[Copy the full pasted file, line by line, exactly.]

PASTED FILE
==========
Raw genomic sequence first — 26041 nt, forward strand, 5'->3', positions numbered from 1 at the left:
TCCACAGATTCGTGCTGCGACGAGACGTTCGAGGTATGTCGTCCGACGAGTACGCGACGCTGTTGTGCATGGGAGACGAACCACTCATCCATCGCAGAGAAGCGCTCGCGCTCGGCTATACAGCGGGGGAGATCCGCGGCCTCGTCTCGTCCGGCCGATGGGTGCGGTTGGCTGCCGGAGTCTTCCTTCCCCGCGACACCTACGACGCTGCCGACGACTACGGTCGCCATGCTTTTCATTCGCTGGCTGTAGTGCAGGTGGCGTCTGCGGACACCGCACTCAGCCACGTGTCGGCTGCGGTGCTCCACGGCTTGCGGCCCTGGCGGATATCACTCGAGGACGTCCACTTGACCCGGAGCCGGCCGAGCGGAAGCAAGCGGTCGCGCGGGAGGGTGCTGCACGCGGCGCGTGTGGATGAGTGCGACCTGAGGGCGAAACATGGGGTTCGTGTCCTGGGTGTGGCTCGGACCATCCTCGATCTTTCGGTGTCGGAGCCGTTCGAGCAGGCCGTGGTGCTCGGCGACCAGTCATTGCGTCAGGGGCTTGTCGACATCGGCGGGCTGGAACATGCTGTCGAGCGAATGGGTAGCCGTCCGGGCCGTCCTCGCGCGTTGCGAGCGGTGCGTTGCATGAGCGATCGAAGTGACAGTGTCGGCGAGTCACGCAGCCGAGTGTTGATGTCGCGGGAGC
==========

Raw genomic sequence first — 26041 nt, forward strand, 5'->3', positions numbered from 1 at the left:
TCCACAGATTCGTGCTGCGACGAGACGTTCGAGGTATGTCGTCCGACGAGTACGCGACGCTGTTGTGCATGGGAGACGAACCACTCATCCATCGCAGAGAAGCGCTCGCGCTCGGCTATACAGCGGGGGAGATCCGCGGCCTCGTCTCGTCCGGCCGATGGGTGCGGTTGGCTGCCGGAGTCTTCCTTCCCCGCGACACCTACGACGCTGCCGACGACTACGGTCGCCATGCTTTTCATTCGCTGGCTGTAGTGCAGGTGGCGTCTGCGGACACCGCACTCAGCCACGTGTCGGCTGCGGTGCTCCACGGCTTGCGGCCCTGGCGGATATCACTCGAGGACGTCCACTTGACCCGGAGCCGGCCGAGCGGAAGCAAGCGGTCGCGCGGGAGGGTGCTGCACGCGGCGCGTGTGGATGAGTGCGACCTGAGGGCGAAACATGGGGTTCGTGTCCTGGGTGTGGCTCGGACCATCCTCGATCTTTCGGTGTCGGAGCCGTTCGAGCAGGCCGTGGTGCTCGGCGACCAGTCATTGCGTCAGGGGCTTGTCGACATCGGCGGGCTGGAACATGCTGTCGAGCGAATGGGTAGCCGTCCGGGCCGTCCTCGCGCGTTGCGAGCGGTGCGTTGCATGAGCGATCGAAGTGACAGTGTCGGCGAGTCACGCAGCCGAGTGTTGATGTCGCGGGAGC